Why People Decide to Finally Get Out of Debt (and How They Do It)

Published October 7, 2018

According to data from the Federal Reserve, a typical household carries $137,063 in total debt. The average credit card debt alone for a U.S. household is around $16,883. This just goes to show that having debt—even substantial amounts—is commonplace in our country. This is especially true given that the cost of living has risen faster than income, forcing many Americans to take on debt to cover necessities.

But many people get out of debt at some point in their lives. This begs the question: Why do people decide to finally get out of debt? And once they make this choice, how do they go on to actually accomplish this challenging task?

Because people are so varied in their personalities, lifestyles and types of debt, there’s no singular reason why people decide enough is enough. However, there are a few common motivators to consider.

Reason #1: Debt Is Stressful

Debt can be downright anxiety-inducing. People frequently feel shame, frustration or stress surrounding their debt. Not only does this affect people’s own mental health for the worse, but it may even drive a wedge into relationships if the debt becomes severe enough. Consider these statistics from the Journal of Accountancy:

  • 31 percent of Americans with debt “worry about it in general.”
  • 25 percent of Americans with debt “stress about it at bedtime.”
  • 18 percent of Americans with debt “worry about it at work.”

All that worrying uses a lot of brainpower. As such, many people decide to put effort into eliminating debt because they’re sick of living with money-induced mental strain. Becoming debt-free is like turning over a new leaf, allowing people to clear their minds and regain control.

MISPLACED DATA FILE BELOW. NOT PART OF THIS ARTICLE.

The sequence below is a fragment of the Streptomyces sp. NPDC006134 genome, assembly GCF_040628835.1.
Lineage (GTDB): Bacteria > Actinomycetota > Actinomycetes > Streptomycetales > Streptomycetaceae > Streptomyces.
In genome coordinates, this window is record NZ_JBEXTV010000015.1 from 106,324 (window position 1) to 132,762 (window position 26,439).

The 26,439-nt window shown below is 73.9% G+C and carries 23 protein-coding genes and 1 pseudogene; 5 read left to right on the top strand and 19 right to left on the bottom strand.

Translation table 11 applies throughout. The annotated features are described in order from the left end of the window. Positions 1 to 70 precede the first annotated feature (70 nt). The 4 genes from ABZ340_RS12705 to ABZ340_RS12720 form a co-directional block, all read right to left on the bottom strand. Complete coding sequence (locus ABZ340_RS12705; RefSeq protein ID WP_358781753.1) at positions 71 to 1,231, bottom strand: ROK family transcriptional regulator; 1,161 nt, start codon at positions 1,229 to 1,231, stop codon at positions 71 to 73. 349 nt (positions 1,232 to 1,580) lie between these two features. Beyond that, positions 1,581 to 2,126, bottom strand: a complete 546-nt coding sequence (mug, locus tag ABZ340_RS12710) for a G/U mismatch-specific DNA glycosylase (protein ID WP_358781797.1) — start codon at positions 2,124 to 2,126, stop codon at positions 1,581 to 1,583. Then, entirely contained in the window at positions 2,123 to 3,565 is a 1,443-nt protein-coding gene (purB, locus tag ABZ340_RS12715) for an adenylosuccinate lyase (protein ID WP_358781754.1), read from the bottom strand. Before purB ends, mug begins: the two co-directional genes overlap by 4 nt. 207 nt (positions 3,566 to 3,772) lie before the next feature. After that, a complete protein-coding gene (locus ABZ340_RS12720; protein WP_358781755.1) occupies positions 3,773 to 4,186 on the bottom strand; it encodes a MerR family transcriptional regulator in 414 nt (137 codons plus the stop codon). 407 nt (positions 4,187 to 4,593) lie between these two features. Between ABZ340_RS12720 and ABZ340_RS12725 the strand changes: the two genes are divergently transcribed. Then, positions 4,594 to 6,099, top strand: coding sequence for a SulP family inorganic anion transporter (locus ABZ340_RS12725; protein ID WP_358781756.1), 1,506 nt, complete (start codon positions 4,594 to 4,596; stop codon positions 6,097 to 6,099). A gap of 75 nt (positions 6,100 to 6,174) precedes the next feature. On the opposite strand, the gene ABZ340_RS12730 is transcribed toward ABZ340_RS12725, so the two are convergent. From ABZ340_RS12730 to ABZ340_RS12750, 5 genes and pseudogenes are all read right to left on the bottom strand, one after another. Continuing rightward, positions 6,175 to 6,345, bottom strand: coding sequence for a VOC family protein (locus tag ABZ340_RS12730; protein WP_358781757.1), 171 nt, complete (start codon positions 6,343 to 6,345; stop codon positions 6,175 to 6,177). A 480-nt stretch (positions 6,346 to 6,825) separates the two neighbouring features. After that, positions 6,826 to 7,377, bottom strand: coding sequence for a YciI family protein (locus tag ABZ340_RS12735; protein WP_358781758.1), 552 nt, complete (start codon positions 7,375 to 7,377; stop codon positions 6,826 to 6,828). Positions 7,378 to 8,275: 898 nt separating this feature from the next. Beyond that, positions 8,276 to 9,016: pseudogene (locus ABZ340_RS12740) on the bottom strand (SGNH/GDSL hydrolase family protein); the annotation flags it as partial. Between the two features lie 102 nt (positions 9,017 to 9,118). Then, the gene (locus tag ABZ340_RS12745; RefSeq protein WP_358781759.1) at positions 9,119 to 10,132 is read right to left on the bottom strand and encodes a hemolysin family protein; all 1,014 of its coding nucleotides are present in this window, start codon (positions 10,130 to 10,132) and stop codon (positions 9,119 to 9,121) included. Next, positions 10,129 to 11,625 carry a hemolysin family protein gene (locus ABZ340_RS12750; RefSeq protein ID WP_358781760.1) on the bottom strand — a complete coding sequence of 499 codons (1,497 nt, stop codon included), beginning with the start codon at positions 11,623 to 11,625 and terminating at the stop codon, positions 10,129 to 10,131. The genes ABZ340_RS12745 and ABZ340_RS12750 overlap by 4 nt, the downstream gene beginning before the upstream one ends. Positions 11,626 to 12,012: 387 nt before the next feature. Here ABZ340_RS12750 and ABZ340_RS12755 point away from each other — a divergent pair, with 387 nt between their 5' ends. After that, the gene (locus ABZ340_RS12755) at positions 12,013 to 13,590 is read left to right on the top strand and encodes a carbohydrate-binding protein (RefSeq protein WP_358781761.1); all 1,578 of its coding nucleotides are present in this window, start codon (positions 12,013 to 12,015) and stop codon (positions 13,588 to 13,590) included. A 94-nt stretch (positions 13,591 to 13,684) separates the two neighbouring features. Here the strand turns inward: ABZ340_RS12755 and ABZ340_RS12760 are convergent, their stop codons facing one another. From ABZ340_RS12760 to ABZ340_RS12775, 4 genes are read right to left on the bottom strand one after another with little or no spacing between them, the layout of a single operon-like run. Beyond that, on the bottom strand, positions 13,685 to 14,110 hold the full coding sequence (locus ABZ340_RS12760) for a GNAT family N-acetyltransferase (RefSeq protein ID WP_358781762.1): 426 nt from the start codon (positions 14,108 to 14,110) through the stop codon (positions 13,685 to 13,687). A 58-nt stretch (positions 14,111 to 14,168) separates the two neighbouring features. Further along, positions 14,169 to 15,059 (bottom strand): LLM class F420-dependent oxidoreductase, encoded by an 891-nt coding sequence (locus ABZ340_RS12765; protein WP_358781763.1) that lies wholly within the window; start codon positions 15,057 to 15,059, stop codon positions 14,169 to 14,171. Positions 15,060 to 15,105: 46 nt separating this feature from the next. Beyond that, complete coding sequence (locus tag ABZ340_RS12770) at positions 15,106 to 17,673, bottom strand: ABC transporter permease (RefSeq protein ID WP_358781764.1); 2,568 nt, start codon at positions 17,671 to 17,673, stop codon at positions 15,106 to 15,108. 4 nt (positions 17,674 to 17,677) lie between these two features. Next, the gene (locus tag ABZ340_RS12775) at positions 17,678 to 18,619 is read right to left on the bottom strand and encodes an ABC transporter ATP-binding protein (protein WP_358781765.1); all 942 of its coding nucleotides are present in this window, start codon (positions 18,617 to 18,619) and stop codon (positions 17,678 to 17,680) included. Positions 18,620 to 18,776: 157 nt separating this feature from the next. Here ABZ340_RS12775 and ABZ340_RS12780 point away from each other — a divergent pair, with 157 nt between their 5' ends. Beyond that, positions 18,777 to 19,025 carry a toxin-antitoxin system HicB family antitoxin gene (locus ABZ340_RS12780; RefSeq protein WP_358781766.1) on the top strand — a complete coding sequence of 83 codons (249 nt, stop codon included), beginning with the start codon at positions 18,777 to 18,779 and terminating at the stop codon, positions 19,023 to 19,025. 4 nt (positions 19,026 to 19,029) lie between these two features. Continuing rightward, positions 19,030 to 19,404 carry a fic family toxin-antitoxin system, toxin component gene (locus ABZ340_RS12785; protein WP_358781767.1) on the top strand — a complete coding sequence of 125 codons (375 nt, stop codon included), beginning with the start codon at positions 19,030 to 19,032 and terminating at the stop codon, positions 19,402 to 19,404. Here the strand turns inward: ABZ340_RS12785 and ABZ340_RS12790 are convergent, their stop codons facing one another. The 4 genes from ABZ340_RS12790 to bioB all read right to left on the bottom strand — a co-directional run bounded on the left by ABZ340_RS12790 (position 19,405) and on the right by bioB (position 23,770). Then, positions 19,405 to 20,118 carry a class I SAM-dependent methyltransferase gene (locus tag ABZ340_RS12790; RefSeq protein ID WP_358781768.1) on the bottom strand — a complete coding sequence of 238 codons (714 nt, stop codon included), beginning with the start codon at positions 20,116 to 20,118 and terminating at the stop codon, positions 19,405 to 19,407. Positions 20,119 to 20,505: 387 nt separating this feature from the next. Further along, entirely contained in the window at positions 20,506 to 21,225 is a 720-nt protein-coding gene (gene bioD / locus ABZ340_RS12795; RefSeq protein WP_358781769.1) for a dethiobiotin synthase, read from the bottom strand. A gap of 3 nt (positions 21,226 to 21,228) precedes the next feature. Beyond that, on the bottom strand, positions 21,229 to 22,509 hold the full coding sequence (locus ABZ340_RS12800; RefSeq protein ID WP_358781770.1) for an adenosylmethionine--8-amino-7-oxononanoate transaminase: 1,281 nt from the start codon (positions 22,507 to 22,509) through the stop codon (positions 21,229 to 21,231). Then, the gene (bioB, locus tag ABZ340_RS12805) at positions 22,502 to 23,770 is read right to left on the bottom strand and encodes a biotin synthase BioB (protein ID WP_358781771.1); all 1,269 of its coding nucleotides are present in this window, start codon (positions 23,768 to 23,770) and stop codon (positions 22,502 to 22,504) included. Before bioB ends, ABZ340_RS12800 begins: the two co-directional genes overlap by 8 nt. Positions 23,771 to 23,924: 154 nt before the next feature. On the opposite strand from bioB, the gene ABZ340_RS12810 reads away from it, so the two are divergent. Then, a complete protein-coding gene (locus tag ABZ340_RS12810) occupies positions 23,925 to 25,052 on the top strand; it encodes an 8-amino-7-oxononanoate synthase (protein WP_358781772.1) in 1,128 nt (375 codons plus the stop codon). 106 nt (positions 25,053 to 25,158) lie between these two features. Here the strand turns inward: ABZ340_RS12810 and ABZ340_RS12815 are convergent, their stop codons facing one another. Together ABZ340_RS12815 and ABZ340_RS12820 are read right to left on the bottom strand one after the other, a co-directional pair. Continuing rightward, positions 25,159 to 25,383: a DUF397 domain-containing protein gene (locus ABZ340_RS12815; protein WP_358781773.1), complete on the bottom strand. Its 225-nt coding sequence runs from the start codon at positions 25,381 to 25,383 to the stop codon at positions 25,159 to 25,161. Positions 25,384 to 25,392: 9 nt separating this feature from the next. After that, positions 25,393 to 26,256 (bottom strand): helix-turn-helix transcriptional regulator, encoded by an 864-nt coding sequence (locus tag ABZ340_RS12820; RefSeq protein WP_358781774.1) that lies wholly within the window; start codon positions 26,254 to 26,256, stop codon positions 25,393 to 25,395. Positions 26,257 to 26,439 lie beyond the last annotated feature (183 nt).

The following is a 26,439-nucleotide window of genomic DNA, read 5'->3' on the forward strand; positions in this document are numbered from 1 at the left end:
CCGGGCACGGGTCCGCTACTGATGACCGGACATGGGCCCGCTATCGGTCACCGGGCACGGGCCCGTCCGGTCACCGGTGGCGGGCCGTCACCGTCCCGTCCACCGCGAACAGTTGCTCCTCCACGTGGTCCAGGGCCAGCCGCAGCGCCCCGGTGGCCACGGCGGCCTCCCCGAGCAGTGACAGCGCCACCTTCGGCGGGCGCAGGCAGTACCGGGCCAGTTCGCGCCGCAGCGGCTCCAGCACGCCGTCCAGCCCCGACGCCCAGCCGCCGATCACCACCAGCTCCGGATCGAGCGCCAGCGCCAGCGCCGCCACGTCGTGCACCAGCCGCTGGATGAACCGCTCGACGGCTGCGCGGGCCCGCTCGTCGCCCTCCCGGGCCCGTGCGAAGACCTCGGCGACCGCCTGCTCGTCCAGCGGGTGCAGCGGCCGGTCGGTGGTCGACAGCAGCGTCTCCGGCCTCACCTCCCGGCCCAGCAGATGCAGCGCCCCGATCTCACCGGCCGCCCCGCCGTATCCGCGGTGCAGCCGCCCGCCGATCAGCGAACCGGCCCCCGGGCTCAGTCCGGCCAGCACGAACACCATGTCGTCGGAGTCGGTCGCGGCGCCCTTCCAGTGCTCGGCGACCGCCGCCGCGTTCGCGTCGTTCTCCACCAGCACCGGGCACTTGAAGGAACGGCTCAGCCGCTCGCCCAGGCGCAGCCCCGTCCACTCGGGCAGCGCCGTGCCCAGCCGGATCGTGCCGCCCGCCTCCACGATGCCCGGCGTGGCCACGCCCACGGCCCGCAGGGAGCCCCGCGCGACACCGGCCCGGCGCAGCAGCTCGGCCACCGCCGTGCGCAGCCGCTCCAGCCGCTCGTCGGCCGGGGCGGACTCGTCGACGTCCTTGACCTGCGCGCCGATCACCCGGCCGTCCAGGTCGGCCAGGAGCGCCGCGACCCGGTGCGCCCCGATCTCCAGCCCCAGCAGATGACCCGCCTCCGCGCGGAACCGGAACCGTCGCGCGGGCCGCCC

Reason #2: There’s a Major Life Event on the Horizon

Major life events tend to cause people to reflect on where they are in their journey and where they want to be. And, since financial health is tied into many major life events, it only makes sense that people would use them as an opportunity to take action.

A couple planning on having children soon might decide to first focus on paying down their debt so they have more financial stability established by the time the first baby arrives. Another person might set a goal of moving across the country to fulfill a lifelong dream—but decide to tackle debt beforehand so it’s one less thing they have to lug along. Someone hoping to propose to their partner soon might first want to get their finances in order by tackling their credit card debt before joining finances.

Reason #3: It’s Time to Accomplish a Financial Goal

Simply put, debt stands in the way of other financial goals. Sometimes that’s all the reason a person needs to kick debt to the curb. For example, someone with extreme debt may have a more difficult time getting approved for a mortgage. Debt certainly holds people back from saving for retirement and investing. Treating debt like a hurdle to a larger goal is a good way to motivate yourself to act.

Strategies for Eliminating Debt

Actions matter more than intentions when it comes to debt relief. Consumers must research their options carefully before committing to any specific strategy. Someone with substantial credit card debt may determine that debt settlement is a viable option—but there’s still the crucial step of verifying the legitimacy of potential programs. Consumer reviews are your friend in this regard. For instance, Freedom Debt Relief reviews reveal a 4 ½ star satisfaction rating from more than 5,500 consumers in the last year.

Others decide to handle debt on their own, especially if they are starting with lesser amounts of debt. Many experts recommend targeting one balance at a time as a tactic for staying on track.

There are many reasons people get out of debt, and even more ways they do so. The make-or-break factor is whether people can turn their motivation into action by sticking with whichever debt relief strategy they choose.

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